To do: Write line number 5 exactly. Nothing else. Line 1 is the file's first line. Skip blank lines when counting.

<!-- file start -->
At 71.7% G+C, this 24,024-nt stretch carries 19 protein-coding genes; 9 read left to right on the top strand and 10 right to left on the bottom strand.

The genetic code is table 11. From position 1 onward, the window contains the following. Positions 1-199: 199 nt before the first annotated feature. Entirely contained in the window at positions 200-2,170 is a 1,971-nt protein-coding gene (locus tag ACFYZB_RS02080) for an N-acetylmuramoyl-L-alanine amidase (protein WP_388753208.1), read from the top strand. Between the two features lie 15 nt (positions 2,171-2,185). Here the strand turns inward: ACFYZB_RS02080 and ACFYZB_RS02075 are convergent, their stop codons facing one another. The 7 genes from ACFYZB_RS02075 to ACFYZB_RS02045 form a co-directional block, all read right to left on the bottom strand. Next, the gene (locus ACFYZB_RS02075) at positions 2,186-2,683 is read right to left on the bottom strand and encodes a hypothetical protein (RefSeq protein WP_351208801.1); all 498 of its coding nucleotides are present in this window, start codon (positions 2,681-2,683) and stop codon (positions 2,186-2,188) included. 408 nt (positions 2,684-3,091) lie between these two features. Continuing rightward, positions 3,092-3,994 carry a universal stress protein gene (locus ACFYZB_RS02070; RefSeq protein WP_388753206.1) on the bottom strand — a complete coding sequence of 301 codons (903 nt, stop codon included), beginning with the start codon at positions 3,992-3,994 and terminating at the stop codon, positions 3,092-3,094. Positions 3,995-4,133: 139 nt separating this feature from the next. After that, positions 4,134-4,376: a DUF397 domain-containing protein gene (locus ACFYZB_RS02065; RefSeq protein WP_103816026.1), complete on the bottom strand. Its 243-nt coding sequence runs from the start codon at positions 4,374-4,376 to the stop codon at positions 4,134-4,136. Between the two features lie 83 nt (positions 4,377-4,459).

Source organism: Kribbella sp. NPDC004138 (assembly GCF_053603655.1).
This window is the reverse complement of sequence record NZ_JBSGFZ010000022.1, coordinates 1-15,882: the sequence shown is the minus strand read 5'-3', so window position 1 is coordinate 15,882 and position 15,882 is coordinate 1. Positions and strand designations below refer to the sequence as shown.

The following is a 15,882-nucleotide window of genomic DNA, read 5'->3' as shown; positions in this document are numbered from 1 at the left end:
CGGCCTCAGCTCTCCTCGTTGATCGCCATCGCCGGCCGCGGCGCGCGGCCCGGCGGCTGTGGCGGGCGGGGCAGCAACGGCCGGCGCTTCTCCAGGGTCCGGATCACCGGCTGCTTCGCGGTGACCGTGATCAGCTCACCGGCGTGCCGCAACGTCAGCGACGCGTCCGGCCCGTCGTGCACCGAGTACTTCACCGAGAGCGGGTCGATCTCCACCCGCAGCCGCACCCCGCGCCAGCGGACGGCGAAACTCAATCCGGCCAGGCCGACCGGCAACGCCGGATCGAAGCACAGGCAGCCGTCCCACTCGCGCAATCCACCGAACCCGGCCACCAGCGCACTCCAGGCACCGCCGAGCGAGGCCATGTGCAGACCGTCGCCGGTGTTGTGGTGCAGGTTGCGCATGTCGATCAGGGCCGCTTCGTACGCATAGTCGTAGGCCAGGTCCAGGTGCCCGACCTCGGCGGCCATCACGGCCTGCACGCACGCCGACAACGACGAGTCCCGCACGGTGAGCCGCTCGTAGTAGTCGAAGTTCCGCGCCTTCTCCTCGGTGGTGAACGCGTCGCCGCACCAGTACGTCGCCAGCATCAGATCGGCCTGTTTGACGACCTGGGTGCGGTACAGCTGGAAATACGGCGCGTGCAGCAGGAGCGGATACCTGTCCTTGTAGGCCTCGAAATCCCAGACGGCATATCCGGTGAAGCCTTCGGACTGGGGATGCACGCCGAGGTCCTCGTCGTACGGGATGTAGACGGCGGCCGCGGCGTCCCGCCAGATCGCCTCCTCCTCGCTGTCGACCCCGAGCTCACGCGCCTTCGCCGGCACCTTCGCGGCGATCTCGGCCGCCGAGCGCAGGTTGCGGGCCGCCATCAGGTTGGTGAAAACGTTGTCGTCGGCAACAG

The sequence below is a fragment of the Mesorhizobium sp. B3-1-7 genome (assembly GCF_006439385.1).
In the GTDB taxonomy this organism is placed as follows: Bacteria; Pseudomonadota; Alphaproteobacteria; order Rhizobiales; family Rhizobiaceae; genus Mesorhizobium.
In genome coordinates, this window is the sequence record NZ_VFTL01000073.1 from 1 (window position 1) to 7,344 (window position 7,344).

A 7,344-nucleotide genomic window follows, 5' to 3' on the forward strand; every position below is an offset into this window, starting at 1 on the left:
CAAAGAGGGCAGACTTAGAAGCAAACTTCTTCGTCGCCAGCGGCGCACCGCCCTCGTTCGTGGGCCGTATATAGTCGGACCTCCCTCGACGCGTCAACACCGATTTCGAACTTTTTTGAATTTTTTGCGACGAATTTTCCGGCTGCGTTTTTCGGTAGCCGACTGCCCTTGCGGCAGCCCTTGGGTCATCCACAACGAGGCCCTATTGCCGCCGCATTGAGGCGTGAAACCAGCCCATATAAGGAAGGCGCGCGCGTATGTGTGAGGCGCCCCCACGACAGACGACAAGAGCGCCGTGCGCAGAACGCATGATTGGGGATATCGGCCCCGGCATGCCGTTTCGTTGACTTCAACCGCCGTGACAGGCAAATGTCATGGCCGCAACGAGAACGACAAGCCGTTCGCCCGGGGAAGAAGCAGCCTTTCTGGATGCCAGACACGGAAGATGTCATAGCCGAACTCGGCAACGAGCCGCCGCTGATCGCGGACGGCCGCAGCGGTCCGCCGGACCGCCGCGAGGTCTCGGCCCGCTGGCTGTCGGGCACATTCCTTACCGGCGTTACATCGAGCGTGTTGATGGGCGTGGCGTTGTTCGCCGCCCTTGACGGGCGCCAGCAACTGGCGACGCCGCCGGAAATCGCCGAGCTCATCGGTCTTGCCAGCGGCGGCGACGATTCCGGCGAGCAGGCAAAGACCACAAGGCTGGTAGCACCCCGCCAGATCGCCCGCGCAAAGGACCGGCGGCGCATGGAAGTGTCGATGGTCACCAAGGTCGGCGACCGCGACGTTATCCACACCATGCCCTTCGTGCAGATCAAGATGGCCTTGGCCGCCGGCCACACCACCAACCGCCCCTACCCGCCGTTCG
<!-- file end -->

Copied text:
The following is a 15,882-nucleotide window of genomic DNA, read 5'->3' as shown; positions in this document are numbered from 1 at the left end: